More about: Biffy Clyro
It’s British summer time which means sun, rain, or whatever - but no doubt, regardless, you’ll be spending some time in a field watching live music. The festival season kicked off last month with Radio 1's Big Weekend, where the crowd were treated to a mix of sounds ranging from Grime heavyweight Skepta to pop favourite Ellie Goulding, but it was Biffy Clyro's triumphant slot on the In New Music We Trust stage which was a highlight.
It left us hungry for their first album in three years, and for them to dominate Reading & Leeds with a game-changing headline set yet again.
The Scottish trio are festival veterans, in fact they've barely had a summer off since 2000 as they've climbed up the bill, playing the long game. At the end of August, Simon, James and Ben will be headlining Reading & Leeds festival, three years after their last main stage slot - a rare achievement, especially for a British act.
A lot has happened to one of the hardest working bands in the UK since releasing Opposites, in 2013. July sees another turning point for the band, who formed in 1995, as they release Ellipsis, their seventh album, and it looks like another busy summer ahead - but they're not complaining.
I caught up with bassist James Johston for a quick chat about what comes next for the band, as they played an intimate acoustic set for just a handful of lucky Leeds Festival ticket holders.
What does it mean to be headlining the festival for the second time?
"We were so lucky to headline the first time, it’s a real honour to get asked back. It’s a festival that's been close to the band's heart for the past 10 years, as it's where we learnt to play festivals. We’ve been on every stage, it’s been a constant in the band's journey, and I suppose you can use it as a bit of a barometer for how well it has been going, building our way up slowly. I think the audience that goes to that festival is really unparalleled, the energy in the north - they really just go for it!"
Do you prefer Leeds or Reading?
"It’s a difficult one. Of course we love Reading but there is just something about the Leeds crowd - nobody is trying to be cool, everybody is just wanting to have a good fucking time. For us that is just what it's all about. The crowds are different at every festival, there’s just something about the energy up here and we have fond memories of playing in Yorkshire. Sheffield has a great scene with bands like Bring Me The Horizon and we’ve had great gigs at the Leadmill."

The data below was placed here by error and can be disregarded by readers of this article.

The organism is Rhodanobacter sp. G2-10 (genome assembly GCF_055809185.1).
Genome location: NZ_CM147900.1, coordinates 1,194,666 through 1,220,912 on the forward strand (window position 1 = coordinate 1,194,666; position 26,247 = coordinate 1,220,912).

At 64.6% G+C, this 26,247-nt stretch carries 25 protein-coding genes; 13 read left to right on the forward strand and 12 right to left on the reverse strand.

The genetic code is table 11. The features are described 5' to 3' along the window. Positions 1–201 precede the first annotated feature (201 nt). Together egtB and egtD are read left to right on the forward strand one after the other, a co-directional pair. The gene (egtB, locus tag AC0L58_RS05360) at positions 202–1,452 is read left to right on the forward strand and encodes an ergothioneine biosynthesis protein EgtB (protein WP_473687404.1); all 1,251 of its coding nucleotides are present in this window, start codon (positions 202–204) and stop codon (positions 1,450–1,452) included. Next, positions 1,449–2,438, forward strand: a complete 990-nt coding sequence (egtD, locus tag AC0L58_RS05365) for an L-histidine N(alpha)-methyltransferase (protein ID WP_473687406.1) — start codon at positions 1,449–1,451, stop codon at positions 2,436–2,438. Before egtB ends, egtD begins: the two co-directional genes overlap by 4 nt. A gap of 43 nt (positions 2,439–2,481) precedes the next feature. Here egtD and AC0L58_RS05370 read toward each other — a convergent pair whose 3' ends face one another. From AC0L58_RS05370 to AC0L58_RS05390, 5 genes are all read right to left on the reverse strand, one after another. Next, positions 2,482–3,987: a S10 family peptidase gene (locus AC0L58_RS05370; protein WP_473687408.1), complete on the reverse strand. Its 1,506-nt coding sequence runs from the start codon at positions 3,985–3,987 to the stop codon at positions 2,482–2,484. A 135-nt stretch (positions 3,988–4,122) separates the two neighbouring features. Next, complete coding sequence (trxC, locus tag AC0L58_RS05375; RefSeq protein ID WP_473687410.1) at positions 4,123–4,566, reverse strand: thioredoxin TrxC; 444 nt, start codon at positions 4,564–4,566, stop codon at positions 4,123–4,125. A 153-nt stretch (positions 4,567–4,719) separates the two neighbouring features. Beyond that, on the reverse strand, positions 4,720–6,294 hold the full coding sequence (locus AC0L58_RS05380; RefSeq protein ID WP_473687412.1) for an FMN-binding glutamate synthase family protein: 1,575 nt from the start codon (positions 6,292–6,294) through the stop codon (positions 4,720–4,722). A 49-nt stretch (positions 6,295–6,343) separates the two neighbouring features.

What can we expect from the stage show?
"We’ve got tentative plans. Things will kind of build as the summer goes along. Last time we had a theatrical stage set, but this time we will try and do something different, architecturally-led, sleek and simple, but still a good looking show. As each festival passes and the run-up continues we’ll add more lights."
You've played the festival several times, what are your highlights?
"There are two. The first time we played, we travelled down in the van from Glasgow, shaking with nerves the whole way. Ben was sick before the show, it was just the thought 'we’ve actually made it to Leeds Festival’! Getting to headline is an obvious highlight too.
"To work our way up at the festival, feels like we belong and have the support of the people there. It’s going to be hard to top that this year but we are on a mission to do so."
You play so many festivals, do you ever camp?
"There’s usually a festival the next day in some other muddy field unfortunately so we don’t get that chance very often."
How was Radio 1’s Big Weekend?
"It was really fun, it was nice to be back out. Big Weekend has always been the start of our summer every time we've done it, and to be down in Exeter, a beautiful part of the world, debuting some of the songs, it's really incredible. It feels like things are going for real now - the new songs went down really well.
"It always takes a few times of playing them before it becomes second nature and those first few times are really exciting because you don’t know what is going to happen. When you are making an album, it never really feels alive until you start playing them in front of an audience."
'Wolves of Winter' has the classic Biffy sound, yet 'Animal Style' is full of surprises. How did that come about?
"It’s a different vibe for us. In the past maybe we would have tried to mess up the song even more but its got a real drive and energy to it, it’s a really fun song to play."
How would you describe the spirit and feel of Elipsis as a whole?
"It’s a bit more stripped-back - a direct result of the last three albums, which were getting bigger and bigger, a big lush sound, and we just wanted to mess with the sound more this time. We worked with a new producer, Rich Costey, who really helped us bring different elements to our sound, with programming, loops or fucked up synths. The album is really direct, it’s the shortest record we’ve ever made, it’s to the point with great songs, we couldn’t be more proud of it. It feels like we are starting again as a band, we’ve been reborn, learning everything again for the first time, it’s exciting and that can be heard on the album."
Ellipsis is out on 8 July.
Reading & Leeds takes place from 26-28 August 2016, and you can get tickets and more information here.
More about: Biffy Clyro